I'd also like to put in a good word for the modern art museum, located on Saint Catherine Street. This features lots of bizarre and interesting exhibits in the temporary section. The permanent exhibits I found much less inspiring. My favorite part was a room lit only by bicycle lights, powered by people on exercycles behind the scenes, who were serving community service time. I find that kind of thing much more compelling than the usual paintings of just a solid color, and random splattering of paint, prevalent in U.S. modern art museums, which I still don't get.

I could go on and on but I've probably bored you enough. Until next time, may the odds bet with you.

From Michael Bluejay....

What the Wizard didn't mention about Montreal was that he spent $100/night for four nights for a hotel while I stayed in a hostel three blocks from the convention center for only $20/night. Sure I had to share a room with five other guys but since all I used the room for was sleeping I didn't mind. Here's a picture of me with some of the CasinoPays people. That's Sammy on the left and Liat on the right.

Popup-free wonderland

You already know that Wizard of Odds doesn't have any popup windows. But what you might not know is that we don't allow our advertisers to have popup windows, either. If some site wants to advertise with us, then there can't be a popup when the reader clicks over to their site. We want you to have a good experience with our site, even at the point where you click off the site to go somewhere else.

Now, sometimes an advertiser tries to cheat and sneaks in some new popup windows after we verified that they don't have any. If you find an advertiser cheating like this, let us know! It's pretty rare that that happens because we pick only high-quality advertisers and they're all fairly reputable — not to mention our new policy that advertisers can lose their ad spot without a refund if they sneak in popups. Still, if you do see popups when clicking one of our advertisers be sure to tell us. The first person to let us know about any specific naughty advertiser will get a free copy of the Wizard's new book Gambling 102.

Free book by the Wizard

Speaking of free books, for the foreseeable future one lucky subscriber will get a free copy of the Wizard's new book Gambling 102 in every issue of this newsletter. Today's winner is subscriber #458 (out of 8018), Bill Blackburn! Bill's copy of Gambling 102 is now hurtling towards him through time and space.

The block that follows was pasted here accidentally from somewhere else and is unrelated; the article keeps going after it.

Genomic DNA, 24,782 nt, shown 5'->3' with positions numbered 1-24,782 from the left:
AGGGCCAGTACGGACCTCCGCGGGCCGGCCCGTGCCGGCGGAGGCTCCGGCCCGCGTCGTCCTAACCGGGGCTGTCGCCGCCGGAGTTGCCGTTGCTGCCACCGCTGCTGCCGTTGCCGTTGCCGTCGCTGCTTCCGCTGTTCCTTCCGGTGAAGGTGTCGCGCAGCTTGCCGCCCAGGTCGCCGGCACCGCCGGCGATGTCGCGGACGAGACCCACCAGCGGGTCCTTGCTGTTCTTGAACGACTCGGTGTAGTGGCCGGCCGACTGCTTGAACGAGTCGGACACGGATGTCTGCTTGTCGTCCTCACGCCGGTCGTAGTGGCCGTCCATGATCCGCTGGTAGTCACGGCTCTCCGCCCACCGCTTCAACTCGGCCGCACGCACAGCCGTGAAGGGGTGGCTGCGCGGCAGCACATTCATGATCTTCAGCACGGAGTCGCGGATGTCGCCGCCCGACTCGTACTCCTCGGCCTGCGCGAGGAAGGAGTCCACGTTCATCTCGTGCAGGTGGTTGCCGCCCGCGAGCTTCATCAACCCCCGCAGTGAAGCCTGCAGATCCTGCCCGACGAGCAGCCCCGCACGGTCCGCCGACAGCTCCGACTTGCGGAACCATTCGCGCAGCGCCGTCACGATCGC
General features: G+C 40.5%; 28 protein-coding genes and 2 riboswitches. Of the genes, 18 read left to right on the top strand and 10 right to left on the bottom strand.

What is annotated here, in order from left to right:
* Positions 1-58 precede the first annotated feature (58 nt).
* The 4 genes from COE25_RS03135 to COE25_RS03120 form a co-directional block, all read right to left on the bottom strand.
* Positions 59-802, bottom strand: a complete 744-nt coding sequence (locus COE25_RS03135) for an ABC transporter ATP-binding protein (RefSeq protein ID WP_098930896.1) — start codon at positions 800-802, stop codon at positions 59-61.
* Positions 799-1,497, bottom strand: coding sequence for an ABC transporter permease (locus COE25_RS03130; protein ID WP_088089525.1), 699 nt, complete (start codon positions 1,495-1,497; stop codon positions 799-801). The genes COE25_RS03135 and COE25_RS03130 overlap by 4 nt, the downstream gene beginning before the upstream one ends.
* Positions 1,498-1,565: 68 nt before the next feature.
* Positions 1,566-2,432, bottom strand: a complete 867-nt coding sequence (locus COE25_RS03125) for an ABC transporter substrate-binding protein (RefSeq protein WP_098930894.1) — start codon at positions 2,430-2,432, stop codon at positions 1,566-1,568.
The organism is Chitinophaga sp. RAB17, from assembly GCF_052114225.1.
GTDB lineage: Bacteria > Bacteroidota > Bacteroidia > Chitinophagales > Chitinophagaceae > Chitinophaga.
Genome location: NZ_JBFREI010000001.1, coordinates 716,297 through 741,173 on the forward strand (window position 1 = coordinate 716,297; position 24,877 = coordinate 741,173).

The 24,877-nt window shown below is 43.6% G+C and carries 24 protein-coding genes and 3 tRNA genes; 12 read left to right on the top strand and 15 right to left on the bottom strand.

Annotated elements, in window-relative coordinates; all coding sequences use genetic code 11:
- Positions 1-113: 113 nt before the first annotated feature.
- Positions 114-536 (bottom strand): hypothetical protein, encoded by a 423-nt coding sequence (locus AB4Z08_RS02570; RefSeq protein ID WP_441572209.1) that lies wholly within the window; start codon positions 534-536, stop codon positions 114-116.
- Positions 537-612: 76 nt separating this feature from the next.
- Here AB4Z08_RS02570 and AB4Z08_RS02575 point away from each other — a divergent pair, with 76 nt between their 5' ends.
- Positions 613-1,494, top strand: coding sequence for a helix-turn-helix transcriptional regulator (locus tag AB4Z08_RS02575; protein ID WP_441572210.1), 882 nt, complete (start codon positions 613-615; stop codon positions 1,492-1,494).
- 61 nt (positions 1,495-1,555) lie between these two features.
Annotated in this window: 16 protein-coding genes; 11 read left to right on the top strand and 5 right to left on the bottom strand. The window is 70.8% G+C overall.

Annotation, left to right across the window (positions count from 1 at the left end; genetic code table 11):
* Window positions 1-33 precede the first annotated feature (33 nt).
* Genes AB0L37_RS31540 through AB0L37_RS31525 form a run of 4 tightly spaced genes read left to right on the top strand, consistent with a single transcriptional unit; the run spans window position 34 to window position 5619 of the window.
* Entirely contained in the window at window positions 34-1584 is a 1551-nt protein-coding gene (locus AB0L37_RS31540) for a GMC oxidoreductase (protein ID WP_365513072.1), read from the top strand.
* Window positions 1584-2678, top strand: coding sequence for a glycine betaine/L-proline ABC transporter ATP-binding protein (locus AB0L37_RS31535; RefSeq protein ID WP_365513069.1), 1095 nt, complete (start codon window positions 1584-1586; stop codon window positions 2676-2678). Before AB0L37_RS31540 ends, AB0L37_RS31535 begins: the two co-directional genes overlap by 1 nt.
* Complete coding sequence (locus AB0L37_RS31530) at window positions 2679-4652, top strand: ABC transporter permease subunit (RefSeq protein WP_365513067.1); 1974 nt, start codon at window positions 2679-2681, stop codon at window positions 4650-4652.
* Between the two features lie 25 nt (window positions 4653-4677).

Bluejay's Internet tip o' the month: How much electricity does your computer use?

Ever wonder how much electricity your computer uses? Of course you have. (Yes, you have, don't argue with me.) The first thing we need to know is how electricity is measured. That's easy, it's measured in kilowatt-hours. When you use 1000 watts for an hour, that's a kilowatt-hour. So if you have ten 100-watt light bulbs on for an hour, that's a kilowatt-hour. Or one 100-watt light bulb on for ten hours is also a kilowatt-hour. Let's abbreviate that with kWh because I'm getting tired of typing kilowatt-hour over and over.

The average cost of electricity in the U.S. is about 10¢ per kWh. A typical computer uses about 65 watts, plus another 80 watts for a 17" CRT monitor, or 35 watts for an LCD monitor. (Laptops use 15-45 watts.) So with an LCD monitor, we're looking at 65 + 35 = 100 watts. If you use your computer three hours a day that's about 90 hours a month, or 90 hours x 100 watts = 9000 watt-hours = 9 kWh, or about $0.90. Not a lot. But one reason to save electricity is not just to save money, it's to decrease pollution, because electricity generation is a dirty business. To save electricity set your computer to go into sleep / standby mode automatically when you're not using it. That uses at little as three watts, depending on the model. In Windows 98 go to Start > Settings > Power Management, and in Mac OS X go to System Preferences > Energy Saver.

You can save a lot more electricity by focusing on cooling, heating, and lighting than on computer use. There's more about this on my Guide to Saving Electricity.

Previous tips:

What's new on the website

Here are some new things at Wizard of Odds:
  • New "Search our site" Okay, you asked for it, you got it: Now you can easily search all of Wizard of Odds with a simple search box, located in the sidebar. A quick test shows the only instance of the word "sex" on Wizard of Odds was in an article I wrote in the newsletter a couple of years ago.
  • Pick 'em Poker. The Wizard analyzes a new video poker variant.
  • All-in Holdem. Get the scoop on a new poker-based table game being field-trialed now at the Bellagio.
That's all. Until next time, set your expectations high.